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Chapter 13 : Human Cryptococcosis
Category: Fungi and Fungal Pathogenesis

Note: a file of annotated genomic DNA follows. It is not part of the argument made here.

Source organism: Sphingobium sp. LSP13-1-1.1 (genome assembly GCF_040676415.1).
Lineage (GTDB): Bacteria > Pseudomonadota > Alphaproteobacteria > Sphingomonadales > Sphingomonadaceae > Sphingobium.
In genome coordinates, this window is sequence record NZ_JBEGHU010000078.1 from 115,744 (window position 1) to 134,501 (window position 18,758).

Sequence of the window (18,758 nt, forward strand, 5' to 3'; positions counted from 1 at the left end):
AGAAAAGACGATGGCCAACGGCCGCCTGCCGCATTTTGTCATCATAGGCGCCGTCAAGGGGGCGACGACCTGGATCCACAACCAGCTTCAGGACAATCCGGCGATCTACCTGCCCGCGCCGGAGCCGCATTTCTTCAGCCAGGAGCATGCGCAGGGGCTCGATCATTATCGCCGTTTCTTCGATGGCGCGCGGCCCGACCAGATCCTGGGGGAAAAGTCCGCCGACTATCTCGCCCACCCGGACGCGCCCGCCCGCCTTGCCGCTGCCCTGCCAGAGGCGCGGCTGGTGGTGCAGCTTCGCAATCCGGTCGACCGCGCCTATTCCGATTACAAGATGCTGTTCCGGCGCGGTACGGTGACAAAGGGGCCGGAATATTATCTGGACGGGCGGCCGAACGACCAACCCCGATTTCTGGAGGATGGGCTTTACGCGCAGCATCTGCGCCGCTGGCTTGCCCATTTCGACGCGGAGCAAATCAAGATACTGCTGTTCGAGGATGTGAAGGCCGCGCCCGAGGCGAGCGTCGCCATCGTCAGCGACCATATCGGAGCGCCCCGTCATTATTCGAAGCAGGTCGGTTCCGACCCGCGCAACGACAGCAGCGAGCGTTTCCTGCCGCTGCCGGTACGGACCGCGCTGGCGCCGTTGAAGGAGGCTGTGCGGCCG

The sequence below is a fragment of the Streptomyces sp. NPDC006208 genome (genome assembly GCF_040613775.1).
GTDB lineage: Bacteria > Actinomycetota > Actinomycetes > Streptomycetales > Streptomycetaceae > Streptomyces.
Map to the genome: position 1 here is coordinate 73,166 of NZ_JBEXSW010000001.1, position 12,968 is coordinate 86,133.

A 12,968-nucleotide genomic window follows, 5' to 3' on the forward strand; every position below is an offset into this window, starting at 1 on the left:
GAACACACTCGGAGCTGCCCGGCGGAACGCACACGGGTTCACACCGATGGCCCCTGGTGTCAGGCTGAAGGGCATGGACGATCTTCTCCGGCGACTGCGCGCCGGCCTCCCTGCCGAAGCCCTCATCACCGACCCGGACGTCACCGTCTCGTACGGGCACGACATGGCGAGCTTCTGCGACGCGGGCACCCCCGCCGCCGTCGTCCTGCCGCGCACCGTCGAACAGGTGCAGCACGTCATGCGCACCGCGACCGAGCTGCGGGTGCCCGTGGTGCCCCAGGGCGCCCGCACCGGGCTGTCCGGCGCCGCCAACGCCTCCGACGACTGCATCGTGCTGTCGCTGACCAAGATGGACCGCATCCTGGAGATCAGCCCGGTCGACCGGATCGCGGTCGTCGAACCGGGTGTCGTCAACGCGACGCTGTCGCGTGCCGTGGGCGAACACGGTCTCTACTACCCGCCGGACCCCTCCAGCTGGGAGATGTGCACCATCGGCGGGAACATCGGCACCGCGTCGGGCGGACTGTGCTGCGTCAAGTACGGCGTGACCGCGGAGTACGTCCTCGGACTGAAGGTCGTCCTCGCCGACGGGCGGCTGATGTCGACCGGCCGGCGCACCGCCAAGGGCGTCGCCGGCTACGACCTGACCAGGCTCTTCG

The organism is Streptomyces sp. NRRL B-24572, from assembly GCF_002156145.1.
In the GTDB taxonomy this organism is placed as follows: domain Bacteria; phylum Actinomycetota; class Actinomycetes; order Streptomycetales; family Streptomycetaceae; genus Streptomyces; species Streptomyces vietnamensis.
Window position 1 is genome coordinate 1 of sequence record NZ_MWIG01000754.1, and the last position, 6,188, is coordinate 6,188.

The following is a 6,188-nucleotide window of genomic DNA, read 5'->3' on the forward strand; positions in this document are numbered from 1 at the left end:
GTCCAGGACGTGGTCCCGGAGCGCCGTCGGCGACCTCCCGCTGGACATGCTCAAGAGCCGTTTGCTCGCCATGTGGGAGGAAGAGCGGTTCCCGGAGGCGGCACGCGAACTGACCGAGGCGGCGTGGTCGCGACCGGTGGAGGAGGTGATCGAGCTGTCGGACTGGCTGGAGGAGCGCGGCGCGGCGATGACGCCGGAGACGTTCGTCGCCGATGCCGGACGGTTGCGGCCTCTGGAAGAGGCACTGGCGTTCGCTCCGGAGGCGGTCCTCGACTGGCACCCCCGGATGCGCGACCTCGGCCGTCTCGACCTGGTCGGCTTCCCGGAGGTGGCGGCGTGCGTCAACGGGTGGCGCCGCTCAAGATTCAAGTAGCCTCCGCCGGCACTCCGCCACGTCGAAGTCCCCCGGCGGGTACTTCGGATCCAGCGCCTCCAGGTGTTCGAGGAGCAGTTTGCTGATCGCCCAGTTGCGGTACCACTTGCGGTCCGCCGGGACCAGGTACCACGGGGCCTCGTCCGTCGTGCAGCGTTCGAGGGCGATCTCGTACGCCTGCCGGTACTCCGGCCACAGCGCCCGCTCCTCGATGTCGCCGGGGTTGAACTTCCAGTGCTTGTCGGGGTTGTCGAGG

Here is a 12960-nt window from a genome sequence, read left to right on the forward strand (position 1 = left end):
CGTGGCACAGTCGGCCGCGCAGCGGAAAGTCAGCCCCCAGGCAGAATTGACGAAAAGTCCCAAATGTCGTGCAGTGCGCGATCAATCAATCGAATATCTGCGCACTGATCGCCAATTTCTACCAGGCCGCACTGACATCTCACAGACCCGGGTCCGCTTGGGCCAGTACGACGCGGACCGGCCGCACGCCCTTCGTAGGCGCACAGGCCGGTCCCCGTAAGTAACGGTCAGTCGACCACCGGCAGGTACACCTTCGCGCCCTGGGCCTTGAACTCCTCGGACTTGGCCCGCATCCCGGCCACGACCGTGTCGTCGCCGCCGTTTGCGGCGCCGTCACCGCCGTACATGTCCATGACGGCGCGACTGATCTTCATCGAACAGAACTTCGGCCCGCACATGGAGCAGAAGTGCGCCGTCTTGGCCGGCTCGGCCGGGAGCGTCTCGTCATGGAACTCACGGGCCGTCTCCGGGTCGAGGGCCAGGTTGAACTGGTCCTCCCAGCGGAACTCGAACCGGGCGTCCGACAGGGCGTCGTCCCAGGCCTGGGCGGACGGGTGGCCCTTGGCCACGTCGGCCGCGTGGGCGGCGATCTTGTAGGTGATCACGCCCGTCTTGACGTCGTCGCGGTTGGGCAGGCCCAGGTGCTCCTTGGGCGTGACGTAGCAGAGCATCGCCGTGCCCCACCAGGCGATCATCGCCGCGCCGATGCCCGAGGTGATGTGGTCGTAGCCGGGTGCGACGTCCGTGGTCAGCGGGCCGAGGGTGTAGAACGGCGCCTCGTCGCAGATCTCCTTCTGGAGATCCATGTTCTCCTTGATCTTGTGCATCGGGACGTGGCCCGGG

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In the first 100 years of clinical cases of Cryptococcus neoformans, the infection was described in most organs of the human and animal host. The clinical presentations of human cryptococcosis may be varied, and because of the variety of signs and symptoms, clinical diagnosis without laboratory studies can be difficult at times in both high- and low-risk patients. Clinical manifestations by organ system and demonstrates the breadth of clinical signs attributed to C. neoformans such as central nervous system (CNS), lung and skin. The relative differences in frequency of clinical symptoms and findings are compared in patients with or without human immunodeficiency virus (HIV) infection. A new factor in liver transplants has been the use of tacrolimus and its possible effect on cryptococcosis. It is known that all the immunophilins (cyclosporine, tacrolimus, and sirolimus) have anticryptococcal activity in vitro, but the effect of these medications on human cryptococcosis in this group remains uncertain. A review of pulmonary infections in immunocompromised patients prior to the AIDS epidemic described 34 of 41 patients with pulmonary cryptococcosis who had an underlying immunocompromised condition other than HIV. The most common radiographic findings (in order of frequency of occurrence) were alveolar or interstitial infiltrates, single or multiple-coin lesions, masses, cavitary lesions, and pleural effusions. A clinical principle emphasized in this study is that immunocompromised patients with pulmonary cryptococcosis frequently have disseminated infection and always require antifungal therapy. In animals, C. neoformans strains have been identified that appear to localize/produce infection directly in skin tissue.